“I have seen all the work that is done under the sun and, behold, all is vanity and exasperates the spirit.”
In another place, Solomon writes:
“The one who walks with the wise will be wise and the friend of the stupid will do evil.”
Who is wiser says the old sage? The one who learns from his own mistakes or the one who can learn from the mistakes of others? Solomon has seen the folly of his own errors and offers it to us as a great gift, worthy of our cherishing it and holding it up high. As we have noted before, this is not so much a book that espouses a kind of nihilism, but one of great hope…so long as we learn from the lessons of this ancient king who has gone before us. If we lose sight of that reality, we will miss the point of these words. The Jewish Midrash describes the reader at a crossroads with Solomon standing before him saying, “Do not take this path.” Shall we not rejoice in such counsel?
The first portion of this verse is fairly straight-forward. Solomon, as king of Israel has the opportunity and the means to see all sorts of works done “under the sun” and to consider them vanity. But, let us also not forget the perspective of the author. As king watching the labors of his people, he is not unlike a man watching the labors or a colony of bees constructing a hive. The bees come and go, assembling the hive and then filling its combs with honey, only to have the honey extracted by an animal or man. And, if we take that at face value, it is a vain labor. Yet, from another perspective entirely, this is what God has designed bees to do and their labors not only are such that they preserve the colony, but they also provide enduring food for man and beast alike (and indeed, who does not cherish the sweetness of the honey!).
Now, apply this to the labors of men. If men just labor to labor, it is meaningless. Yet, if this is what a man were designed to do (we would word this, “what he was called to do” — vocation) and his labors provide food and shelter for his family, then are his labors truly meaningless? Indeed, not. There was a point in seminary, to provide for my wife and newborn son at home, I worked five part-time jobs while carrying a full-time course load. It was not always pleasant and most of the jobs I was working were menial labor — I turned rugs in an oriental rug store and mowed lawns, for example, neither of which required much brainpower. And, at times, I was tempted to be discouraged. At the same time, I had a wife and child that were relying on me to put food on the table, pay the rent, and keep the electric bill paid.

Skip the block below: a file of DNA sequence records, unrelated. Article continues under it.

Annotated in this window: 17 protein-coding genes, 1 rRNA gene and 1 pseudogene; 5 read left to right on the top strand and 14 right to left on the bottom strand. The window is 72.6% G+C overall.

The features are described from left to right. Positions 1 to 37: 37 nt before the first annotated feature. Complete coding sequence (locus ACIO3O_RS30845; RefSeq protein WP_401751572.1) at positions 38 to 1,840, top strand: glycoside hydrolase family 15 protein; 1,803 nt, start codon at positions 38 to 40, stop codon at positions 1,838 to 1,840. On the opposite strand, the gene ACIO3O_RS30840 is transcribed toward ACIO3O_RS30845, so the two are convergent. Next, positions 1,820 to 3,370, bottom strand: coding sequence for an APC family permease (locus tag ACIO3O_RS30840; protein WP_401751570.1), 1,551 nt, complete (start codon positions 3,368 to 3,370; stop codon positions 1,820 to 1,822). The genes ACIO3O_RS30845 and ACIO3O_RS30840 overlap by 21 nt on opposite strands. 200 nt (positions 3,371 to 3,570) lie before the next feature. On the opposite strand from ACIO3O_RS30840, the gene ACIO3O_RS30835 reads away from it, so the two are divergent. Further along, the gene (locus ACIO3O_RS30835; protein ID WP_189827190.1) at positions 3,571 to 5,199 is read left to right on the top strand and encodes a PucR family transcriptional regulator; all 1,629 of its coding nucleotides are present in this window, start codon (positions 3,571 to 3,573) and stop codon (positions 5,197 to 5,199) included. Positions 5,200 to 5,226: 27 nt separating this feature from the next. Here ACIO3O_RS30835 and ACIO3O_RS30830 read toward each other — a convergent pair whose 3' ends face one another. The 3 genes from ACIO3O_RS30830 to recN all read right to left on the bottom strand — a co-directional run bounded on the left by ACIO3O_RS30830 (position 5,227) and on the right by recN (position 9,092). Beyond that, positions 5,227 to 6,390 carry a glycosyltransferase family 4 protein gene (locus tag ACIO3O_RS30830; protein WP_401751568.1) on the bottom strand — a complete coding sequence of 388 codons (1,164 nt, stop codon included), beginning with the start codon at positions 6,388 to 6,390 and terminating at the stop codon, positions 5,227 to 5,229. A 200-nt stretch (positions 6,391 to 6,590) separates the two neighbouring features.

Meaning is found in the reason that hard work is engaged it — to fulfill your calling, to provide for your family, to minister to others, etc… Have you ever considered what a great ministry your trash collector provides to you and to your family? Often they get looked down on by society because they have a dirty job. But, where would we be without them? While I suppose that those of us who live in the countryside would simply burn our trash, what of those who live in the cities? This may seem an empty job, done thanklessly week in and week out, but is it not a job for which we are grateful? This is the distinction we must make and is the question of perspective that we must have as we read these verses.
There is a little debate as to how to translate the final clause to this verse. The Hebrew word רוּחַ (ruach) can either mean “spirit” or “wind” depending on the context. Most of the time, our English translations parallel this passage with Hosea 12:1 and thus speak about “striving after the wind…” In other words, even if you could catch the wind, it is intangible, so you could not grab ahold of it — it is vanity. Instead, I prefer to render this as “soul” along with some of the Rabbinic interpreters. The overall implication is the same — work for the sake of work does nothing but exasperate the soul of man — it is vanity. Yet, the use of the idea of “soul” here over “wind” preserves the heart of Solomon’s wisdom, that indeed, if you work only for the sake of work, you do nothing to feed your soul. But if your work has meaning and purpose, then your soul will be satisfied in your labors.
Paul the Apostle will write:
“And when you do all things, in word or in action, do all in the name of the Lord Jesus, giving thanks to God the Father through him.”
Here is the heart of the doctrine of vocation. If we do all things (great and small, important and mundane) to the glory of Christ, they will not be vanity. We were created for good works (Ephesians 2:10), let us glorify God with them and in them.